10 years ago, in the Parana’ region of Brazil, local seeds almost disappeared. Today, about 100 small farmers are growing, saving and sharing their locally adapted seeds and helping to diversify the varieties that they grow.
One of the big concerns that indigenous farmers have about buying seeds is often the only seeds available to buy are GMOs and they are costly. In this video, one farm organization member says that a 13kg bag (29 pounds) of (GMO) seeds costs about $320 and they may not work. That’s because, the local adaptation of seeds helps insure a higher probability of survival and better yields through ongoing selection. Also, GMO seeds can’t be reused the following year nor can they be shared with other farmers, compounding the higher cost on an annual basis.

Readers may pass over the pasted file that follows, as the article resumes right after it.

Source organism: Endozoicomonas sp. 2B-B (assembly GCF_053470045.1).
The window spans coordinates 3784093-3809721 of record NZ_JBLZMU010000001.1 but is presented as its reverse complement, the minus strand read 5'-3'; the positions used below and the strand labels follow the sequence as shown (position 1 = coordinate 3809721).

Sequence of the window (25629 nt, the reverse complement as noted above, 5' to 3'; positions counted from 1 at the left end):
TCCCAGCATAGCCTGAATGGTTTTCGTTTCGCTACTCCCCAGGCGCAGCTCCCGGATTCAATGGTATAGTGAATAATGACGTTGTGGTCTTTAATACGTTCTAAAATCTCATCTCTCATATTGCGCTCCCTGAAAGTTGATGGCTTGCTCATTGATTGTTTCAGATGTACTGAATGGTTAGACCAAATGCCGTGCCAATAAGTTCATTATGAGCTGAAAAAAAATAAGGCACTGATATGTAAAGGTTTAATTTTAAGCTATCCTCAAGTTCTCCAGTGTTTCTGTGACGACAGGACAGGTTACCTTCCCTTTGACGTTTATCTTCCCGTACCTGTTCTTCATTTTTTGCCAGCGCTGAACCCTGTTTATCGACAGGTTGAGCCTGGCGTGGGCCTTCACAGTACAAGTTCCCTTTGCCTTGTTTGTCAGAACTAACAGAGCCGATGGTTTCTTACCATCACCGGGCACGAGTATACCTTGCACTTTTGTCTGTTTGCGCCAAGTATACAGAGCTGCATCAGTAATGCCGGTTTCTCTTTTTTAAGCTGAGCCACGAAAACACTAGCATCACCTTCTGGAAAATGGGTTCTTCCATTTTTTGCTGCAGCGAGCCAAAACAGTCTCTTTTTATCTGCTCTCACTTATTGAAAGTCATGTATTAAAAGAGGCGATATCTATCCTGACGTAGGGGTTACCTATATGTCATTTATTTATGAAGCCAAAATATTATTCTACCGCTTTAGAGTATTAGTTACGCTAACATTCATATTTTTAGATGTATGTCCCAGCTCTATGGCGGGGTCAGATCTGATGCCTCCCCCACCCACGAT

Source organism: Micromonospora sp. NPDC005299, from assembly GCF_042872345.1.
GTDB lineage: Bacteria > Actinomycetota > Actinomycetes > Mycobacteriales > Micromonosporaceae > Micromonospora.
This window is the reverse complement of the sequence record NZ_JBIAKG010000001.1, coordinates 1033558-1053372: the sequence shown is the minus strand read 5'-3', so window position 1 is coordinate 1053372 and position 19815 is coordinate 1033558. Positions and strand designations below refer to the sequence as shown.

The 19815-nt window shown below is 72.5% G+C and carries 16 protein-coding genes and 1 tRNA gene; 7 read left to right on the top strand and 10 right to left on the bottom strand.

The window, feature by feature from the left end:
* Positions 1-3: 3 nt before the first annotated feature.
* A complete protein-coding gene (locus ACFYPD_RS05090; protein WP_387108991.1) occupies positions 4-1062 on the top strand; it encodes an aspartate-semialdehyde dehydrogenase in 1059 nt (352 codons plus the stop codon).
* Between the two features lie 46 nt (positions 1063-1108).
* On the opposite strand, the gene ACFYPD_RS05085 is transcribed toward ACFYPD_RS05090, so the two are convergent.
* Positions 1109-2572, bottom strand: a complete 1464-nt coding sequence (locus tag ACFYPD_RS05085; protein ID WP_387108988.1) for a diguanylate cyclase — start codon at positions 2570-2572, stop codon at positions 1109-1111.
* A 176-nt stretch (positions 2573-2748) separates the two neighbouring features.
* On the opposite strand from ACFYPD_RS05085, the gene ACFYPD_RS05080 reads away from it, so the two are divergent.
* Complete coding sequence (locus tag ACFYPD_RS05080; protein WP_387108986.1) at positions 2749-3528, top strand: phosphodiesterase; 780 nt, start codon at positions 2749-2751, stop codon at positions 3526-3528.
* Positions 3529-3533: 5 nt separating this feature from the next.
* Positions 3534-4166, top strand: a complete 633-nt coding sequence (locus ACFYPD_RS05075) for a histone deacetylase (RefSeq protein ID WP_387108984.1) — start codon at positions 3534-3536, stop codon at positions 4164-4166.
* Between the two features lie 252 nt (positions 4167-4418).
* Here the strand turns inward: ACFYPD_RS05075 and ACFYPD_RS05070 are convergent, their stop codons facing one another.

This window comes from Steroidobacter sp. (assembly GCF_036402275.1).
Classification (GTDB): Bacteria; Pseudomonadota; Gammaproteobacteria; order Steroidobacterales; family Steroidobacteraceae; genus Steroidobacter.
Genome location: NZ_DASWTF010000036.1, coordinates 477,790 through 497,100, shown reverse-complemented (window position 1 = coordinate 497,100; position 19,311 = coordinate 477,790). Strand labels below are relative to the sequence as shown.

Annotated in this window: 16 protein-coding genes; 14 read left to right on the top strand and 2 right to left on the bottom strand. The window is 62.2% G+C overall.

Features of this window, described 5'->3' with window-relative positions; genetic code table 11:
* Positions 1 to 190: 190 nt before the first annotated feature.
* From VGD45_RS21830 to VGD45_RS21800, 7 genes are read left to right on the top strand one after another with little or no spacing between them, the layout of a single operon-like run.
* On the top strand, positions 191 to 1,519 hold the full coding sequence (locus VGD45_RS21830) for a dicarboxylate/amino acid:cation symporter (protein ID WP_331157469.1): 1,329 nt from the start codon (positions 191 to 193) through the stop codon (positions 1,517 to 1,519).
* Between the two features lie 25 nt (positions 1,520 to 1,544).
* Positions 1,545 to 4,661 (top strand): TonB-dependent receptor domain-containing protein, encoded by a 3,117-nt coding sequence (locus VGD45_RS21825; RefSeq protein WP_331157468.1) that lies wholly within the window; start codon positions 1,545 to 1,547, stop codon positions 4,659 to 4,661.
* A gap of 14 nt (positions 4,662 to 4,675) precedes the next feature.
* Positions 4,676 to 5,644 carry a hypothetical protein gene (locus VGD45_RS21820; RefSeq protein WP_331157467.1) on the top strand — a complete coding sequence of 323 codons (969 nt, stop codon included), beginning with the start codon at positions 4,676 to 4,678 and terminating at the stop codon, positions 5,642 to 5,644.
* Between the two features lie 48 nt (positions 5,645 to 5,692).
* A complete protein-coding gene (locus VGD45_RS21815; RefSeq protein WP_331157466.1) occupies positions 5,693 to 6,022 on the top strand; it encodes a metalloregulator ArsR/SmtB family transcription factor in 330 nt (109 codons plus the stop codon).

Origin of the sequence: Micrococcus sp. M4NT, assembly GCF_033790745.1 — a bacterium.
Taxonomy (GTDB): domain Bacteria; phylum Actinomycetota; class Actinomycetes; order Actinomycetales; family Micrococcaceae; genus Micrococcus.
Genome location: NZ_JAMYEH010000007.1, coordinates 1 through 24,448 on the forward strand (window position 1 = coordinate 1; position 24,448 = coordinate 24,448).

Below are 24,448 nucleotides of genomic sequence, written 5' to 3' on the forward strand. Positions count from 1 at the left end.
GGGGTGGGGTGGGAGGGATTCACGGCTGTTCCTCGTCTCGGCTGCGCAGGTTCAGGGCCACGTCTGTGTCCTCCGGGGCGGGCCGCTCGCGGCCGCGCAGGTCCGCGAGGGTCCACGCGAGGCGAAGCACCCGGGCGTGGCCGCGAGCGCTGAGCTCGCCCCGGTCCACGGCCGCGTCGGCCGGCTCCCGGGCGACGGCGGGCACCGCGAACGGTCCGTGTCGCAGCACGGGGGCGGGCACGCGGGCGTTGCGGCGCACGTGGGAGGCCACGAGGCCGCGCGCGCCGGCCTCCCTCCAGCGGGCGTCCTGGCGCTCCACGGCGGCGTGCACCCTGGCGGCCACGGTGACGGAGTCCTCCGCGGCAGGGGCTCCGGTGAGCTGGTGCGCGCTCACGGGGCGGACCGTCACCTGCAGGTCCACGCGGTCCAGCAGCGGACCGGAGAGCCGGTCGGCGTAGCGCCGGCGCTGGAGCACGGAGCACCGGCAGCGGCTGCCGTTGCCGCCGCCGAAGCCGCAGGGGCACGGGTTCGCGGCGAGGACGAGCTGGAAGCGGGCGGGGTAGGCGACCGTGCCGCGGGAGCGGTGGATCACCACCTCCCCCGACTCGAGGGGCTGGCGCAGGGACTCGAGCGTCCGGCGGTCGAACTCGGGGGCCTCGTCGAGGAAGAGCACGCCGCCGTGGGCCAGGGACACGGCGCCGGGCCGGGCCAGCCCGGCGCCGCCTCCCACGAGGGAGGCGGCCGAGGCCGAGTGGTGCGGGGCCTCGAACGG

In the video, there’s a lively market where the farmers exchange seeds with polka music in the background. If you are not one who enjoys polka or watching videos with subtitles, well, you may not be alone :). I happen to enjoy both.
The 100 family farmers preserving local seeds are fittingly referred to as “guardians of the local seed.”
As one farmer puts into perspective the importance of local seeds: “seeds for me are the beginning of life. The beginning of my children’s lives, they are everything! For us as family farmers, seeds are the source of life.”